When deleting stuff in Git, for instance, branches, or tags, we often come across the solution whereby we do something like the following: git push origin :unwanted-branch or perhaps: git push origin :refs/tags/unwanted-tag I wanted to quickly explain why the colon is there, and it has to do with what Git calls the Refspec. The Refspec. Essentially, the refspec is used to configure which remote resource (e.g. branch, tag, etc.
Moving the codejury blog over to a static form. This is primarily due to reliability and security woes with WordPress, plus the fact that I wanted to move the blog directly to my personal domain, to reflect the newer, more personal nature of posts that I wish to move forward with. Well, and also a bit of geekery enjoyment in using a static web generator.
When designing a REST API for your shiny new server, one of the first things you’ll encounter is the PUT vs. POST decision. Precisely, when you’re thinking about how to tell your server to create or update a resource, you’ll be deciding whether to use: PUT for both POST for both PUT for creation, POST for update POST for creation, PUT for update At least, when first starting out with REST, I faced the challenge.
On the server side: Go web server Go is a new language by Google, and it is getting something of a following in terms of being used to develop web servers. There are a bunch of Go webserver frameworks, akin to Rails for Ruby, Django for Python, Node.js, and so on. The main ones at this point are: Beego, Revel, Martini. Whether to use these frameworks or not is your choice.
Recursion is often taught as something that goes along these lines: Base case (or termination case) Recursive step Or really some variant of that. Now, to me, that’s a bad way of thinking about it. It’s a very accurate way of thinking about things, because it’s incredibly general. So it’s correct. But it’s not a good way of thinking about recursion. It hardly makes you feel the recursion.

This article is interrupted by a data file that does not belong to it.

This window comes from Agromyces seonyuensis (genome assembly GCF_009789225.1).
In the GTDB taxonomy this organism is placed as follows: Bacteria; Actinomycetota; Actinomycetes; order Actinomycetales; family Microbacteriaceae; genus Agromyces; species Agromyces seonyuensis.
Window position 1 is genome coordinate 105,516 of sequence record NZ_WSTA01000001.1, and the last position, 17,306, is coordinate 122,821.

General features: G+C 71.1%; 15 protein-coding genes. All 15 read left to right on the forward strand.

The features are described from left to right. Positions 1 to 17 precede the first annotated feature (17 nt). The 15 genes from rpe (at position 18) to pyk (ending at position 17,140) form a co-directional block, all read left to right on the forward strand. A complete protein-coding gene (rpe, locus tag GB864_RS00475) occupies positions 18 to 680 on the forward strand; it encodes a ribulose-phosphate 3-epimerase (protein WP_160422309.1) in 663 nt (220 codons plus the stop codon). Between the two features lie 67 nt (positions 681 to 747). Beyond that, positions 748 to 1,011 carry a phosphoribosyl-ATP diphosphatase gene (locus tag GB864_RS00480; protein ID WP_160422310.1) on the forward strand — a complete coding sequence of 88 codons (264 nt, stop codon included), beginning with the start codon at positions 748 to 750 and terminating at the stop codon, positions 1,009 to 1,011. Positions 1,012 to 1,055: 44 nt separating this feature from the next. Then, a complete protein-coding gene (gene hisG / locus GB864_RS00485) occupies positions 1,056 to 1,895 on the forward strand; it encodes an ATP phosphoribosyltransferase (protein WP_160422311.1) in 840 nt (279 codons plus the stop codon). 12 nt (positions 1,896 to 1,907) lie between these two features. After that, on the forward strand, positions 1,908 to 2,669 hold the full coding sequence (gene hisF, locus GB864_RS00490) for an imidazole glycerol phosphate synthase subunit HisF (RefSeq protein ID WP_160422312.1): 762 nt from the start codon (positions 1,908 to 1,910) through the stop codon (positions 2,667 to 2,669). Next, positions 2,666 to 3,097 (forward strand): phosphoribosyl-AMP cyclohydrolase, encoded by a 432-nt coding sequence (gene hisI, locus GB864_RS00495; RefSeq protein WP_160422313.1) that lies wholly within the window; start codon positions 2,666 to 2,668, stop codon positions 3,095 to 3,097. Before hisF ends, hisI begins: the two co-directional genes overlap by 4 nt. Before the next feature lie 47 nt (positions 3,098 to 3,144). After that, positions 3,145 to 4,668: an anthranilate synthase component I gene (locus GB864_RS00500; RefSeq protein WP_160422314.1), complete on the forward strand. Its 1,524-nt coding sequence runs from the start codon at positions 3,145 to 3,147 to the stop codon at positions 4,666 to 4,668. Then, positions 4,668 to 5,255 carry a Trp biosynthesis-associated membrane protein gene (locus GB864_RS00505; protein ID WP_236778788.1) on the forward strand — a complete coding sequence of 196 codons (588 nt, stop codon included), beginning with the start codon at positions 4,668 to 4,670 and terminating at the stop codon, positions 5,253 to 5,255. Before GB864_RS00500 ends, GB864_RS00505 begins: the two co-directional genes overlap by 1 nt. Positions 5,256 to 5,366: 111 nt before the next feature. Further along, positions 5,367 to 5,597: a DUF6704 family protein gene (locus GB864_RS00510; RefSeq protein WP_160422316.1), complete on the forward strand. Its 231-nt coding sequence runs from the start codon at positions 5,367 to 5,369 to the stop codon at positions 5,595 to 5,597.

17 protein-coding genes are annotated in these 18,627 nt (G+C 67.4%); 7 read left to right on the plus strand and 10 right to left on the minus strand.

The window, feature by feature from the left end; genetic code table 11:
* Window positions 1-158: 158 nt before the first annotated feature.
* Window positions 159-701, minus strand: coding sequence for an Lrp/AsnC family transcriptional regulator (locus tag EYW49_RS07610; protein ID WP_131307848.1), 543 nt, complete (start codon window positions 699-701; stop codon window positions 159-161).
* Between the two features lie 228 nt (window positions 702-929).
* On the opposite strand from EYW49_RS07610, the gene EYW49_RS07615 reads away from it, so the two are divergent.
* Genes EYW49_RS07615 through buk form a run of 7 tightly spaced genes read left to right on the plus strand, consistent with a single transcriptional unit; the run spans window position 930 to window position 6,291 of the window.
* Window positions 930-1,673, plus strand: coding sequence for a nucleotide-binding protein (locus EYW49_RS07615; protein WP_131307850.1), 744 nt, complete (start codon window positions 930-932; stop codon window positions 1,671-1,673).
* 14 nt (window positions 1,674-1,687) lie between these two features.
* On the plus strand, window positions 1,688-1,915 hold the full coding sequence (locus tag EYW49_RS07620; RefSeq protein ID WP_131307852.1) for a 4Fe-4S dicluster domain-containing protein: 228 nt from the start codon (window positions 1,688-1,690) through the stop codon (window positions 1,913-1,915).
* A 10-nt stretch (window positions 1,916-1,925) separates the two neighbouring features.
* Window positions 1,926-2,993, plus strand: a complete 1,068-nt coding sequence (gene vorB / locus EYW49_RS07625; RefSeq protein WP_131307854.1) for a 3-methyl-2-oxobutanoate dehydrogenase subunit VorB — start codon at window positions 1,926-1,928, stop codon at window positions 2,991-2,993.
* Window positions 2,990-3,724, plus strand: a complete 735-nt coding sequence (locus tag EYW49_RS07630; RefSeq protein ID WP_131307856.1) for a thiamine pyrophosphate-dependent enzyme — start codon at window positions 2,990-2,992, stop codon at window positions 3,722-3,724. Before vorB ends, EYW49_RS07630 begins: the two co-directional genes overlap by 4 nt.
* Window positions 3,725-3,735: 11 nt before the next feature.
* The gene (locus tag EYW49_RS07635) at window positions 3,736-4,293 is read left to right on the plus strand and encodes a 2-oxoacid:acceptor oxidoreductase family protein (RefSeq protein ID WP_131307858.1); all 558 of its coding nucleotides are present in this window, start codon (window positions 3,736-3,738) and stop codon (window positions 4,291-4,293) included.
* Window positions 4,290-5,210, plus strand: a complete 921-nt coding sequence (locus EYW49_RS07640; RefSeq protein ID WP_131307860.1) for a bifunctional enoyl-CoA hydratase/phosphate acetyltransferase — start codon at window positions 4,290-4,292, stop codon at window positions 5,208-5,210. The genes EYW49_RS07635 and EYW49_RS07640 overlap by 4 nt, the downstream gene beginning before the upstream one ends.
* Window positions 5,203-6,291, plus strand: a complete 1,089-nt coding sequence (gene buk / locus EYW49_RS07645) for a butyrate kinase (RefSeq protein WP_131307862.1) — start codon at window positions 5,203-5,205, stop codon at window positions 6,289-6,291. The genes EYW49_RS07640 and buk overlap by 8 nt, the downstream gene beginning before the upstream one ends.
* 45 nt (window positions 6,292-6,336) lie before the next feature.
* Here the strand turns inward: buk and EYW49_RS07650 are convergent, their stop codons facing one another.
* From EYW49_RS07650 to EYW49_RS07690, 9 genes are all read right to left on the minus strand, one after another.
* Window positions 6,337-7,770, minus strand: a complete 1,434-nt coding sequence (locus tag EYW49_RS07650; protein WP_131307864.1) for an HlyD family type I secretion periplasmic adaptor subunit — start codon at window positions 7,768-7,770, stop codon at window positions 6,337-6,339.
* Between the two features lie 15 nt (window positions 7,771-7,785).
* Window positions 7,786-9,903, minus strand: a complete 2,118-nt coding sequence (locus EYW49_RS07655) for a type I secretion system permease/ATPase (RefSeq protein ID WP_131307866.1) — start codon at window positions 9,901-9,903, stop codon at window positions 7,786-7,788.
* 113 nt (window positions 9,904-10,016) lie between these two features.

As far as default window management and Mac’s OS X goes, my opinion is that it’s a sad, sad state of affairs. For all the design sense that Apple has, it strikes me that managing windows on OS X is a painful, frustrating experience. And that’s using the awesome mouse and/or trackpad that Apple came up with. If you’re trying to use the keyboard to handle your windows, you’re basically tough out of luck.
CreateProcess() is simply annoying to call, because of the need to create the input and output structures that CreateProcess() expects. Namely, PROCESS_INFORMATION and STARTUP_INFO. Putting this up as a convenient point to grab code that calls CreateProcess(), and at the same time, short documentation so that the purpose of the dozen parameters are fairly obvious. Mainly for myself, and anybody who finds it useful to grab. Short version: /* Easy Call CreateProcess.
Who has time to bang out /usr/libexec/locate.update? sudo ln -s ~/updatedb /usr/libexec/locate.update The little things.
This post is meant to chronicle my journey into exploring the Mac, and all that it stands for. The Mac that I’m referring to, in this case, is the desktop/laptop that Apple makes, in the form on the MacBook, the iMac, the Mac Mini. Basically, computers. And in other words, not the mobile iDevices. Jumping in. I bought the MacBook. But I cheated. Basically I Googled lots of information on how to automate and hotkey things in OS X.
Quick post, for my own reference, and also for whoever may happen to wonder about NULL or 0 thread creation times in Windows. So, while instrumenting the Windows kernel, it quickly became clear that some threads were having a creation time of 0. My findings System idle process (PID 0) Windows has a “System Idle Process” (PID 0). For a system with n logical cores, Windows will spawn n idle threads.